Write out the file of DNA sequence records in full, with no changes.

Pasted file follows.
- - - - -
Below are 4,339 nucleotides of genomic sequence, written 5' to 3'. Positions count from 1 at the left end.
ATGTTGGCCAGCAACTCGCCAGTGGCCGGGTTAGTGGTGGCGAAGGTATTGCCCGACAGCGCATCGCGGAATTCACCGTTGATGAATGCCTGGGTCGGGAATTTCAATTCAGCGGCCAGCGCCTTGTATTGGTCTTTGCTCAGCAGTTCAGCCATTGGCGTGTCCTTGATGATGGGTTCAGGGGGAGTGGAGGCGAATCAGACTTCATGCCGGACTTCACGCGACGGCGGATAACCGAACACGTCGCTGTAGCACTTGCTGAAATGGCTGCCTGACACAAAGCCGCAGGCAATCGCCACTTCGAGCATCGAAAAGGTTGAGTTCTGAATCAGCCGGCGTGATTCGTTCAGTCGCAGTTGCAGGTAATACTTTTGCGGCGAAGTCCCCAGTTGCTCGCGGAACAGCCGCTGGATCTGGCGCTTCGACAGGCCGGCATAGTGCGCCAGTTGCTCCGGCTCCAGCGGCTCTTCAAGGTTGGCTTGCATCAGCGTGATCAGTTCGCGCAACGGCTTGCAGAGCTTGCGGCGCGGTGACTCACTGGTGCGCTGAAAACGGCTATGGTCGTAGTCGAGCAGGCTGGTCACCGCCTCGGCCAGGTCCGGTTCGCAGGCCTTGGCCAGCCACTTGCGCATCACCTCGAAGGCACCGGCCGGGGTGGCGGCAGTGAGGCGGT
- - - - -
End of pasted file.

Below are 4,339 nucleotides of genomic sequence, written 5' to 3'. Positions count from 1 at the left end.
ATGTTGGCCAGCAACTCGCCAGTGGCCGGGTTAGTGGTGGCGAAGGTATTGCCCGACAGCGCATCGCGGAATTCACCGTTGATGAATGCCTGGGTCGGGAATTTCAATTCAGCGGCCAGCGCCTTGTATTGGTCTTTGCTCAGCAGTTCAGCCATTGGCGTGTCCTTGATGATGGGTTCAGGGGGAGTGGAGGCGAATCAGACTTCATGCCGGACTTCACGCGACGGCGGATAACCGAACACGTCGCTGTAGCACTTGCTGAAATGGCTGCCTGACACAAAGCCGCAGGCAATCGCCACTTCGAGCATCGAAAAGGTTGAGTTCTGAATCAGCCGGCGTGATTCGTTCAGTCGCAGTTGCAGGTAATACTTTTGCGGCGAAGTCCCCAGTTGCTCGCGGAACAGCCGCTGGATCTGGCGCTTCGACAGGCCGGCATAGTGCGCCAGTTGCTCCGGCTCCAGCGGCTCTTCAAGGTTGGCTTGCATCAGCGTGATCAGTTCGCGCAACGGCTTGCAGAGCTTGCGGCGCGGTGACTCACTGGTGCGCTGAAAACGGCTATGGTCGTAGTCGAGCAGGCTGGTCACCGCCTCGGCCAGGTCCGGTTCGCAGGCCTTGGCCAGCCACTTGCGCATCACCTCGAAGGCACCGGCCGGGGTGGCGGCAGTGAGGCGGT